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Is the global economy approaching an inflection point?


It's hard to make predictions, especially about the future.

During a presentation last week a questioner asked me what I thought about predictions that gasoline prices would reach $5 a gallon this summer. I offered this critique. I said that the oil prices implied by $5-a-gallon gas could probably not be attained in such a weak global economy. And, something short of that price would probably send the economy into a tailspin.

I don't foresee such an event soon, but it does seem to me that at some point high energy prices will lead to another economic decline. Perhaps there might even be a crash since the financial sector--which is even more fragile than it was in 2008 in my view--might face another crisis as a result of too much money flowing into the energy sector and therefore not enough flowing into the financial sector.

I warned everyone not to rush out and phone their brokers.

And yet, there are signs of the same kind of overheated bullishness on commodities and bearishness on bonds that we saw in the first half of 2008. And, we've seen the same kind of massive central bank easing again that preceded the commodity run-up that year.

The most recent easing has shown up in food prices as the UN food price index reached a record level earlier this month. In metals, tin rose to an all-time record. Copper prices are over $4 a pound for the first time since the 2008 run-up. Base metals in general have more than doubled since the 2008 lows. Cotton reached a new, all-time high this year and hovers near record territory. While interest rates are low by historical standards, long-term bond yields have been rising (and bond prices falling), supposedly in anticipation of further economic growth and inflation. And, of course, the consensus is that China, the great consumer of commodities, will do nothing but grow.

Could commodity prices go significantly higher? I took a stab at answering the same question in February 2008 during the last run-up in commodity prices. For a while they did climb. Could soybeans reach their old inflation-adjusted high of $61 a bushel ($12.90 in 1973 dollars)? I wondered. Could wheat vault beyond its old inflation-adjusted high of $28 ($6.35 in 1974 dollars)? In the end only oil obliged by besting the old inflation-adjusted high of $104 a barrel ($38 in 1979 dollars) to reach $147. (The Shadow Government Statistics newsletter, however, estimates that inflation has been seriously underestimated by the U.S. government and that therefore oil would have had to surpass $280 a barrel in 2008 to reach an all-time inflation-adjusted high.)

What I learned from that thought experiment is that it matters how robust the underlying financial economy is. In early 2008 the subprime loan crisis was morphing into a general credit crisis, something I recognized at the time. But I assumed that the U.S. Federal Reserve also understood this and would simply continue to flood the world with liquidity adequate to avoid a seize-up in the markets. That turned out to be an incorrect assumption. The Fed did finally realize what was happening, but acted too late to head off a financial crash.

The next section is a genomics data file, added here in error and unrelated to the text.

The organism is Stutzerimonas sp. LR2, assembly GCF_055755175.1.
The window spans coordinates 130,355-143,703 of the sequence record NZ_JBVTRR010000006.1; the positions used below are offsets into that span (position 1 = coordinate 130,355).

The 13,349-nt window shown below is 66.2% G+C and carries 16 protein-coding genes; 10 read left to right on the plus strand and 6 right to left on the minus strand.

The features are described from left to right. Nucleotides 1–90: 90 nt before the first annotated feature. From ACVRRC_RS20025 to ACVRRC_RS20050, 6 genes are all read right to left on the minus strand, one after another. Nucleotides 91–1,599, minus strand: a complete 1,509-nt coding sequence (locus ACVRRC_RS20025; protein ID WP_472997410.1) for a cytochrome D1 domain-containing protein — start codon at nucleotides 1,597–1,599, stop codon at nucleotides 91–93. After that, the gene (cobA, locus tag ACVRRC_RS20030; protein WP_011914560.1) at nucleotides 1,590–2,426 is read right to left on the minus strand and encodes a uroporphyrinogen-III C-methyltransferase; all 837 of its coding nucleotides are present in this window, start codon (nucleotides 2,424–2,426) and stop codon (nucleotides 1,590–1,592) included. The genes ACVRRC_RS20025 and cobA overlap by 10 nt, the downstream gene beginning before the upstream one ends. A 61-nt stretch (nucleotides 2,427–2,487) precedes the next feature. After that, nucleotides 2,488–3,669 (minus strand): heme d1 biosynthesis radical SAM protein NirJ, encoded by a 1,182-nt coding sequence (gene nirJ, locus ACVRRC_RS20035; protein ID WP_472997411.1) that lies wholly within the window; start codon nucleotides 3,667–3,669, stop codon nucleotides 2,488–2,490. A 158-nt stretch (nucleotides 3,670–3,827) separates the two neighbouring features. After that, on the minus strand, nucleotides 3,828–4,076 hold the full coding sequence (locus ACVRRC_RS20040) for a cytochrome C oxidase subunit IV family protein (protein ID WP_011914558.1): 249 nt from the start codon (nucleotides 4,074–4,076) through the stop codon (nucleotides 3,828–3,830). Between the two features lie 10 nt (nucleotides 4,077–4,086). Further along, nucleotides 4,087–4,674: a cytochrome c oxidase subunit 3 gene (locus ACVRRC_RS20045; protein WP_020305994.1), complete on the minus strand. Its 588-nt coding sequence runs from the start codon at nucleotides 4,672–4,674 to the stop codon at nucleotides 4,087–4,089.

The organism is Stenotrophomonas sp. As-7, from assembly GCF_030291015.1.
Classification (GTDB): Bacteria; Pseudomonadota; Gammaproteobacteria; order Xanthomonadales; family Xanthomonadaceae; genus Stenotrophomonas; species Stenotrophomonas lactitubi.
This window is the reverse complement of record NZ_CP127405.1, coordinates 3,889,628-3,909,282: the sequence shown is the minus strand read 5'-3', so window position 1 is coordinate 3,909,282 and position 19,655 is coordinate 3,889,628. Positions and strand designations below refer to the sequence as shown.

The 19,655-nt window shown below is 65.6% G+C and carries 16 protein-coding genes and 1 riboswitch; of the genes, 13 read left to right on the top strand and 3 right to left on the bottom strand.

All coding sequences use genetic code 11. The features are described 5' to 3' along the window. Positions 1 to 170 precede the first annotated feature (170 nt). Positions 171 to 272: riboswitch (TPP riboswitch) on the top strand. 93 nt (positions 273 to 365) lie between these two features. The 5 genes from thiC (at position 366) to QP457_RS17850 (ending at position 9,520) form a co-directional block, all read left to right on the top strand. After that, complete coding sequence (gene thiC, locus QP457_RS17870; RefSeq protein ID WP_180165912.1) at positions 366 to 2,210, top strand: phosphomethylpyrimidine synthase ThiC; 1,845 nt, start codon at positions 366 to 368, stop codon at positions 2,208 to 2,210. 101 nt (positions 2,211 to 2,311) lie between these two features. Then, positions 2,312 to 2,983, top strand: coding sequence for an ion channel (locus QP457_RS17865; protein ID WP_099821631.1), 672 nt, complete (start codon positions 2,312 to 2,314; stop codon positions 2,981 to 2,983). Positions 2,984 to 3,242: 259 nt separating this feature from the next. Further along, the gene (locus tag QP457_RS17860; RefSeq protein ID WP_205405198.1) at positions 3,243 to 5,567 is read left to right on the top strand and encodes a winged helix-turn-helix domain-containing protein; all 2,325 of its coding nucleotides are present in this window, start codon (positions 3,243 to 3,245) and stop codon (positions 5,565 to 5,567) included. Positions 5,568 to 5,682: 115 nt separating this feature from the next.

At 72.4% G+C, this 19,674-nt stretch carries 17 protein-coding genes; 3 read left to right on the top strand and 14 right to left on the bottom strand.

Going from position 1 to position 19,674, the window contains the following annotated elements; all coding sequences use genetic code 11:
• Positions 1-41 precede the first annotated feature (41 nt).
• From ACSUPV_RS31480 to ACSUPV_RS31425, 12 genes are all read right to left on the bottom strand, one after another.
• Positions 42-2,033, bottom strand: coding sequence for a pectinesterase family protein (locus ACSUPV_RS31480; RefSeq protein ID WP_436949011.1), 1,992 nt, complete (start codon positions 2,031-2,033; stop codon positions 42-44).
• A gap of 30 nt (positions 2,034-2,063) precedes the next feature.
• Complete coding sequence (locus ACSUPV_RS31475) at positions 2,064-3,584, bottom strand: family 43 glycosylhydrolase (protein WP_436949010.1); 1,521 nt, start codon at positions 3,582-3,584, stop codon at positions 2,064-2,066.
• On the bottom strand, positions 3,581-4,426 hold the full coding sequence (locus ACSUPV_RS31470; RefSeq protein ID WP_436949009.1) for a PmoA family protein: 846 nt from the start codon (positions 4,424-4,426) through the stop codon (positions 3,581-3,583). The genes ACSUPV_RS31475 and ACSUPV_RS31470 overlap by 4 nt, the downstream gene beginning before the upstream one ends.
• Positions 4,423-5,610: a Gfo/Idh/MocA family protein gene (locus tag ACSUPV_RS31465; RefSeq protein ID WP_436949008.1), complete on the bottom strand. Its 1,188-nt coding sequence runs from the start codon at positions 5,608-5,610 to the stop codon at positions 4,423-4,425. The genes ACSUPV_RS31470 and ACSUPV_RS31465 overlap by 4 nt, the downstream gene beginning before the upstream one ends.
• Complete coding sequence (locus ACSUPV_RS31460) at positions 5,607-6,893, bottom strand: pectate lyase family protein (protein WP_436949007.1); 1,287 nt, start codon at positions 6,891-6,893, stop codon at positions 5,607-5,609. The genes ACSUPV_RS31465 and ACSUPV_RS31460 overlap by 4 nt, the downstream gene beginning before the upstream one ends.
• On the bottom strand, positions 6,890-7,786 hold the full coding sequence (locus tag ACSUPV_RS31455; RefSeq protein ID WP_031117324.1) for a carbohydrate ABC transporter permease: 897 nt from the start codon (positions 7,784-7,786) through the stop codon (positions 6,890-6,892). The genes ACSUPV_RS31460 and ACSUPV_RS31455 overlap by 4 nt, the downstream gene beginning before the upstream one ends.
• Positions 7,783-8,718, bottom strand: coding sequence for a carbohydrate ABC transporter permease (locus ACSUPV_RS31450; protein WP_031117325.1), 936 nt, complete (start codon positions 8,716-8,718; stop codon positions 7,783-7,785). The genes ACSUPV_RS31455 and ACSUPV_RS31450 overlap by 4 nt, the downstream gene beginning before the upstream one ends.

Did the Fed and the other central banks learn their lesson in 2008? Will they pump endless amounts of liquidity into the financial markets in order to avoid another seize-up? Will that send commodity prices to the almost unimaginable levels I thought they might reach in 2008? Or, as some observers wonder, have the central banks learned the wrong lesson and will they simply find themselves helpless in the face of ongoing deleveraging (shedding of debt) that will create another credit crisis and take down the economy? Have the central banks simply created two more bubbles in Chinese real estate and commodities? Will these bubbles pop placing unstoppable downward pressure on an already crippled financial sector and lead to a panic that will crush markets worldwide?

Famed short seller Jim Chanos believes that the Chinese economy is experiencing a huge property bubble as 60 percent of the economy is now construction. He made the call last year, but hasn't changed his tune. Chanos seems to be testing the saying by economist John Maynard Keynes that "[m]arkets can remain irrational longer than you can remain solvent." Chanos did, however, apparently make some money as the Chinese stock market fell about 14 percent last year.

Blogger Nicole Foss of the Automatic Earth cautions that whatever interim steps the world's governments and central banks take, they cannot stop the shedding of debt which is now in process among households and businesses in North America and Europe. That process will overwhelm any attempts to maintain economic growth and send us into a deflationary depression before long, she believes. Australian economist Steven Keen, who was one of the few who foresaw the subprime loan debacle and the end to the U.S. real estate bubble, agrees.

Naturally, if one makes an economic prediction without specifying a particular date, one will--like a stopped clock--be right at some point. The tricky part about prediction is always timing. So, we must not only listen to Yogi Berra when making predictions, but also perhaps William Shakespeare:

There is a tide in the affairs of men,
Which, taken at the flood, leads on to fortune;
Omitted, all the voyage of their life
Is bound in shallows and in miseries.*

Translation: Timing is everything!

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*From Julius Caesar, Act IV, Scene III

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